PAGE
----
The 2022-23 budget was handed down this week by Federal Treasurer Josh Frydenberg which encompassed the economic stability Australia is experiencing as it rebounds from the COVID-19 pandemic. Significant tax and productivity reforms were low on the agenda with focus mainly on key spending measures and continuing Australia’s post-pandemic, natural disaster and conflicted international environment recovery. Economic growth forecasts have been revised upwards, driven by stronger-than-expected momentum in the labour market and consumer spending. Wage growth is expected to slow from 2022-23 – 2025-26 increasing only .25% to 3.5%. On the back of this, the unemployment rate has also fallen to 4%, and is expected to reach 3.75% in the September 2022 quarter. Inflation is forecast to decrease from 4.25% in 2021-22 to 2.50% in 2025-26.
Below are the key outcomes from the budget 2022 update and a summary of key items of note as we near the end of the current financial year.
Low Income Offset – LMITO Increased
The low and middle income tax offset (LMITO) will be increased by $420 for the 2021-22 income year so that eligible individuals will receive a maximum LMITO benefit up to $1,500 for 2021-22 (up from the current maximum of $1,080). This one-off $420 cost of living tax offset will only apply to the 2021-22 income year. Importantly, the Government did not announce an extension of the LMITO to 2022-23.
Personal Income Tax Rates
No announcement was made to the change of personal income tax rates.
The Government will reduce the excise and excise-equivalent customs duty rate that applies to petrol and diesel for 6 months by 50%. The excise and excise-equivalent customs duty rates for all other fuel and petroleum-based products, except aviation fuels, will also be reduced by 50% for 6 months. The Treasurer said this measure will see excise on petrol and diesel cut from 44.2 cents per litre to 22.1 cents.
$250 Cost of Living Payment
The Government will make a $250 one-off cost of living payment in April 2022 to 6 million eligible pensioners, welfare recipients, veterans and eligible concession card holders. The $250 payment will be tax-exempt and not count as income support for the purposes of any Government income support. A person can only receive one economic support payment, even if they are eligible under 2 or more of the categories.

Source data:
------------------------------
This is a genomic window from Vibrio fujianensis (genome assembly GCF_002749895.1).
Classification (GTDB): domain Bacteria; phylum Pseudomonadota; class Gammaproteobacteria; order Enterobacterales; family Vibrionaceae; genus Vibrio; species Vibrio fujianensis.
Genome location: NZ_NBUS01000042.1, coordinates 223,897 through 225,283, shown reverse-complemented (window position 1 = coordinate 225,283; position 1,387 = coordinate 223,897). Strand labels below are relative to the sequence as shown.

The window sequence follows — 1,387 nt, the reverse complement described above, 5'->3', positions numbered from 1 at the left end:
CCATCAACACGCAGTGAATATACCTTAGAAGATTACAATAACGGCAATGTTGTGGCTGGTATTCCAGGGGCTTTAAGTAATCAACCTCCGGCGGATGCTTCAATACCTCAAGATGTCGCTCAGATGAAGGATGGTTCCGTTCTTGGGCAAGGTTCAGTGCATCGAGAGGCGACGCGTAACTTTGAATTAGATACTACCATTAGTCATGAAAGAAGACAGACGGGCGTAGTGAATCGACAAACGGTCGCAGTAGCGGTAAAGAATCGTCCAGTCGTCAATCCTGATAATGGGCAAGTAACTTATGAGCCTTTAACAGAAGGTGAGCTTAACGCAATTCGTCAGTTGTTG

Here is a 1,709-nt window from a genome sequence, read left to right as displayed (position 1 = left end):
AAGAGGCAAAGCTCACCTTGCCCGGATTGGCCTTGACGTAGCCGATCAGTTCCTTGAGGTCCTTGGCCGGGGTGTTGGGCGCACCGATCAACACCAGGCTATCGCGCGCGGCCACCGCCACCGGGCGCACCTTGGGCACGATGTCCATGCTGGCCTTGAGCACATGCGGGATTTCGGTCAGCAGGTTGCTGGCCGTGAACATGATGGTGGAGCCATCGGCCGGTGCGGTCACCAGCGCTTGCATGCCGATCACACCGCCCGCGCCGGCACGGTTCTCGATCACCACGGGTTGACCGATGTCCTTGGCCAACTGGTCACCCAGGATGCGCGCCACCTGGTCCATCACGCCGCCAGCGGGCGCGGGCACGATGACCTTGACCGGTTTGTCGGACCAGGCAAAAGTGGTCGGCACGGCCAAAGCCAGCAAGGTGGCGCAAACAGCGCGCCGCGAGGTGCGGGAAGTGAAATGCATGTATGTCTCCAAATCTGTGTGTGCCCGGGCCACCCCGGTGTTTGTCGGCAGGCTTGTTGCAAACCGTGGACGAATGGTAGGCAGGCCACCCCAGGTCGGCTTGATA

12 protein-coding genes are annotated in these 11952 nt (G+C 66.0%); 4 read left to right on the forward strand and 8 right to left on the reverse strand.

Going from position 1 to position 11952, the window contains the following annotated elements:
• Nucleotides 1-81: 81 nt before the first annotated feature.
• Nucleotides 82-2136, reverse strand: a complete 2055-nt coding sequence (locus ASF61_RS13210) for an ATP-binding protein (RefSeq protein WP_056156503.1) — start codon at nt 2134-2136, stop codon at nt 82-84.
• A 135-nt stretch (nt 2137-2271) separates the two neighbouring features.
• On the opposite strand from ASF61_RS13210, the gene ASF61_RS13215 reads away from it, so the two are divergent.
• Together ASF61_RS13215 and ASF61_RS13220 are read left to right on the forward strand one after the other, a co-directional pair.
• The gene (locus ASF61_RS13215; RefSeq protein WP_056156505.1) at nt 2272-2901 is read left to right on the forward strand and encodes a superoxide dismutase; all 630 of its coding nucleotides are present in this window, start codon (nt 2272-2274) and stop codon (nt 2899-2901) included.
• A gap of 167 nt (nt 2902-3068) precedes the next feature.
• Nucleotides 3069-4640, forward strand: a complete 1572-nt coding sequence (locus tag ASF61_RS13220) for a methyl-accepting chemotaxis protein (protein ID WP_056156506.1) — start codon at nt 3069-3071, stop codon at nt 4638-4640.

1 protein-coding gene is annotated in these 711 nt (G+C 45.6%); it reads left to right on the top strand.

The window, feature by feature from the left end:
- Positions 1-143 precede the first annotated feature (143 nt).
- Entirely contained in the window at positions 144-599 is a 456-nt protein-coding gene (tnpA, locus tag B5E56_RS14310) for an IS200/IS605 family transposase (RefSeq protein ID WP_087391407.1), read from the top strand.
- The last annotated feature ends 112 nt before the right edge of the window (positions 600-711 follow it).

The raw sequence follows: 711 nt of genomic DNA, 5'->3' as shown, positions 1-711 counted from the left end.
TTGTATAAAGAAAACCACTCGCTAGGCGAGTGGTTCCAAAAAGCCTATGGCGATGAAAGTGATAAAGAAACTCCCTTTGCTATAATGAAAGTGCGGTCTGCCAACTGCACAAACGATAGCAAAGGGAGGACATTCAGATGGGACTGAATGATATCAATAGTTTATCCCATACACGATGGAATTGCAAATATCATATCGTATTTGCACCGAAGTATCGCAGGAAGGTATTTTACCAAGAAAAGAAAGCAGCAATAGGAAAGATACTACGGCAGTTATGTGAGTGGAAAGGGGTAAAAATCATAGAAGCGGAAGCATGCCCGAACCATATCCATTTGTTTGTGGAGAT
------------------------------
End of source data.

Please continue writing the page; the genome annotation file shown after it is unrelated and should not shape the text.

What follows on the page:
Paid Parental Leave Changes
The Government has proposed to streamline the Paid Parental Leave (PPL) scheme into one process. Under the proposal the current 18 weeks available for the main carer and 2 weeks available for the second carer will be combined into a single 20-week scheme which can be split between those parents at their discretion. Single parents will also have access to the same 20-week scheme. The income test will also be broadened to have an additional household income eligibility test.
Company Tax Rates
No announcement was made to the change of company tax rates. Eligible companies will be taxed at a rate of 25% in 2022-23 and into the future.
Bonus Deductions on Digital Technologies
An eligible business with an aggregated turnover less than $50 million will be able to deduct an additional 20% of the cost incurred on business expenses and depreciating assets that support its digital adoption, such as portable payment devices, cyber security systems or subscriptions to cloud-based services. An annual cap will apply in each qualifying income year so that expenditure up to $100,000 will be eligible for the boost. The boost will apply to eligible expenditure incurred from 7:30pm (AEDT) on 29 March 2022 until 30 June 2023. The boost for eligible expenditure incurred by 30 June 2022 will be claimed in tax returns for the following income year i.e. 2023. The boost for eligible expenditure incurred between 1 July 2022 and 30 June 2023 will be included in the income year in which the expenditure is incurred. For expenses incurred from 1 July 2023 to 30 June 2024, the benefit will be claimed as additional depreciation over the effective life of the asset as a result of the forecast end of temporary full expensing.
Bonus Deductions on External Training
An eligible business will be able to deduct an additional 20% of expenditure incurred on external training courses provided to its employees. The training course must be provided to employees in Australia or online, and delivered by entities registered in Australia. Some exclusions will apply, such as for in-house or on-the-job training. The boost will apply to eligible expenditure incurred from 7:30pm (AEDT) on 29 March 2022 until 30 June 2024. The boost for eligible expenditure incurred by 30 June 2022 will be claimed in tax returns for the following income year i.e. 2023. The boost for eligible expenditure incurred between 1 July 2022 and 30 June 2024, will be included in the income year in which the expenditure is incurred.
COVID-19 Test Expenses to be Deductible
The Budget papers confirm that the costs of taking a COVID-19 test to attend a place of work are tax deductible for individuals from 1 July 2021. In making these costs tax deductible, the Government will also ensure FBT will not be incurred by businesses where COVID-19 tests are provided to employees for this purpose.